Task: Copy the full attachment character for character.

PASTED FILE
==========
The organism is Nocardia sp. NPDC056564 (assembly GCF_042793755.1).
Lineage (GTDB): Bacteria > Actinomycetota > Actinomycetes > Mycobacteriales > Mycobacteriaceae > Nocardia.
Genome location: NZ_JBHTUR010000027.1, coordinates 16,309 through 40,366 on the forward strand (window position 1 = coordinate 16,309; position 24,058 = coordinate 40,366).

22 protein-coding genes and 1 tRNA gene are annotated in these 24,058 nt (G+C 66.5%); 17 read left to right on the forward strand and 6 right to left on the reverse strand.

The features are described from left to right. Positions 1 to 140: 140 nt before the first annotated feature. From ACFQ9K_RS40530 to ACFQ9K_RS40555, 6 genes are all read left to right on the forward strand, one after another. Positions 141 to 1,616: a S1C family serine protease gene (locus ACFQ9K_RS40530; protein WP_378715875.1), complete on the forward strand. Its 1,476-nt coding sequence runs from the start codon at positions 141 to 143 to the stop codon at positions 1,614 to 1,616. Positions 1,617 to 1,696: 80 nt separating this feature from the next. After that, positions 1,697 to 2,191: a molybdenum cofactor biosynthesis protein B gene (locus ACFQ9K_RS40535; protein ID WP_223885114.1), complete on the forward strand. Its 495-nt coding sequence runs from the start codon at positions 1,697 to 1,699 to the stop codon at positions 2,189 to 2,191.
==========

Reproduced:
The organism is Nocardia sp. NPDC056564 (assembly GCF_042793755.1).
Lineage (GTDB): Bacteria > Actinomycetota > Actinomycetes > Mycobacteriales > Mycobacteriaceae > Nocardia.
Genome location: NZ_JBHTUR010000027.1, coordinates 16,309 through 40,366 on the forward strand (window position 1 = coordinate 16,309; position 24,058 = coordinate 40,366).

22 protein-coding genes and 1 tRNA gene are annotated in these 24,058 nt (G+C 66.5%); 17 read left to right on the forward strand and 6 right to left on the reverse strand.

The features are described from left to right. Positions 1 to 140: 140 nt before the first annotated feature. From ACFQ9K_RS40530 to ACFQ9K_RS40555, 6 genes are all read left to right on the forward strand, one after another. Positions 141 to 1,616: a S1C family serine protease gene (locus ACFQ9K_RS40530; protein WP_378715875.1), complete on the forward strand. Its 1,476-nt coding sequence runs from the start codon at positions 141 to 143 to the stop codon at positions 1,614 to 1,616. Positions 1,617 to 1,696: 80 nt separating this feature from the next. After that, positions 1,697 to 2,191: a molybdenum cofactor biosynthesis protein B gene (locus ACFQ9K_RS40535; protein ID WP_223885114.1), complete on the forward strand. Its 495-nt coding sequence runs from the start codon at positions 1,697 to 1,699 to the stop codon at positions 2,189 to 2,191.